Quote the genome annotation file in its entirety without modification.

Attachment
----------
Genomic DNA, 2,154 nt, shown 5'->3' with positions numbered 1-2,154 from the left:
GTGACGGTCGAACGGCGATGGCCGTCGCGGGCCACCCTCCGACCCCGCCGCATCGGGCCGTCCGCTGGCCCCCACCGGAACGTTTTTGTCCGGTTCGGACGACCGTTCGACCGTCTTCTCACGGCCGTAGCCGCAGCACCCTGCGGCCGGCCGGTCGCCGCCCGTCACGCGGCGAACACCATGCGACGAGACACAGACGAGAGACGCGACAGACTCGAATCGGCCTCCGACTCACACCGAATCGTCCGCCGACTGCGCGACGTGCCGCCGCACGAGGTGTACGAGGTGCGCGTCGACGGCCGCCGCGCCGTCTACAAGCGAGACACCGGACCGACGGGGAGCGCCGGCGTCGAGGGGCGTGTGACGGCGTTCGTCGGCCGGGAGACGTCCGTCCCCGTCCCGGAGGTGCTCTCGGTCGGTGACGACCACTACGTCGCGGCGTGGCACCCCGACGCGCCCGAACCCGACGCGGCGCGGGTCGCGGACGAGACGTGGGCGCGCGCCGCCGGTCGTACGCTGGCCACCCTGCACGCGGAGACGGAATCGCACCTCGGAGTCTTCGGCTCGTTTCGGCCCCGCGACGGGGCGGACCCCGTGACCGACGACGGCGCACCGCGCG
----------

Genomic DNA, 2,154 nt, shown 5'->3' with positions numbered 1-2,154 from the left:
GTGACGGTCGAACGGCGATGGCCGTCGCGGGCCACCCTCCGACCCCGCCGCATCGGGCCGTCCGCTGGCCCCCACCGGAACGTTTTTGTCCGGTTCGGACGACCGTTCGACCGTCTTCTCACGGCCGTAGCCGCAGCACCCTGCGGCCGGCCGGTCGCCGCCCGTCACGCGGCGAACACCATGCGACGAGACACAGACGAGAGACGCGACAGACTCGAATCGGCCTCCGACTCACACCGAATCGTCCGCCGACTGCGCGACGTGCCGCCGCACGAGGTGTACGAGGTGCGCGTCGACGGCCGCCGCGCCGTCTACAAGCGAGACACCGGACCGACGGGGAGCGCCGGCGTCGAGGGGCGTGTGACGGCGTTCGTCGGCCGGGAGACGTCCGTCCCCGTCCCGGAGGTGCTCTCGGTCGGTGACGACCACTACGTCGCGGCGTGGCACCCCGACGCGCCCGAACCCGACGCGGCGCGGGTCGCGGACGAGACGTGGGCGCGCGCCGCCGGTCGTACGCTGGCCACCCTGCACGCGGAGACGGAATCGCACCTCGGAGTCTTCGGCTCGTTTCGGCCCCGCGACGGGGCGGACCCCGTGACCGACGACGGCGCACCGCGCG